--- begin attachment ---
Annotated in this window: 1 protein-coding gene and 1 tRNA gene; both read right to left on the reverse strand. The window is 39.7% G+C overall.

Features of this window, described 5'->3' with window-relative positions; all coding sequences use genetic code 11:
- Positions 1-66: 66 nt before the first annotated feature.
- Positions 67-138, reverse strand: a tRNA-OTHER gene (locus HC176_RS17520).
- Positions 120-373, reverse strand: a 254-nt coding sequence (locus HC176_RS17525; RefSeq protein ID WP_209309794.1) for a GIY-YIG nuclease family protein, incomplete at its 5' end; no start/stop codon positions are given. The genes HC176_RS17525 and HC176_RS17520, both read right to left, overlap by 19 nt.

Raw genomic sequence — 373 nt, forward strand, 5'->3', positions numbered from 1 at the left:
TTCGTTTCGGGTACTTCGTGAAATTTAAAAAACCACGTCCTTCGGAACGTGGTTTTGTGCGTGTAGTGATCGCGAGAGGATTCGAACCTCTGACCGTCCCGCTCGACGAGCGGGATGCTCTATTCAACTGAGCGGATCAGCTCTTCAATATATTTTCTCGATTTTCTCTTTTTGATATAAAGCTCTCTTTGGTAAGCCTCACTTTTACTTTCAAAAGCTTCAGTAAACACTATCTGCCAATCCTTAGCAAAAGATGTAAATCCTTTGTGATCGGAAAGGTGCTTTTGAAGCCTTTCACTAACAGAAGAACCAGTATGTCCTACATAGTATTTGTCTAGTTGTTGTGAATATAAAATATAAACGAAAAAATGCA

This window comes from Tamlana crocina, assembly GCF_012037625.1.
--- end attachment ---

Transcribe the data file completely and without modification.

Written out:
Annotated in this window: 1 protein-coding gene and 1 tRNA gene; both read right to left on the reverse strand. The window is 39.7% G+C overall.

Features of this window, described 5'->3' with window-relative positions; all coding sequences use genetic code 11:
- Positions 1-66: 66 nt before the first annotated feature.
- Positions 67-138, reverse strand: a tRNA-OTHER gene (locus HC176_RS17520).
- Positions 120-373, reverse strand: a 254-nt coding sequence (locus HC176_RS17525; RefSeq protein ID WP_209309794.1) for a GIY-YIG nuclease family protein, incomplete at its 5' end; no start/stop codon positions are given. The genes HC176_RS17525 and HC176_RS17520, both read right to left, overlap by 19 nt.

Raw genomic sequence — 373 nt, forward strand, 5'->3', positions numbered from 1 at the left:
TTCGTTTCGGGTACTTCGTGAAATTTAAAAAACCACGTCCTTCGGAACGTGGTTTTGTGCGTGTAGTGATCGCGAGAGGATTCGAACCTCTGACCGTCCCGCTCGACGAGCGGGATGCTCTATTCAACTGAGCGGATCAGCTCTTCAATATATTTTCTCGATTTTCTCTTTTTGATATAAAGCTCTCTTTGGTAAGCCTCACTTTTACTTTCAAAAGCTTCAGTAAACACTATCTGCCAATCCTTAGCAAAAGATGTAAATCCTTTGTGATCGGAAAGGTGCTTTTGAAGCCTTTCACTAACAGAAGAACCAGTATGTCCTACATAGTATTTGTCTAGTTGTTGTGAATATAAAATATAAACGAAAAAATGCA

This window comes from Tamlana crocina, assembly GCF_012037625.1.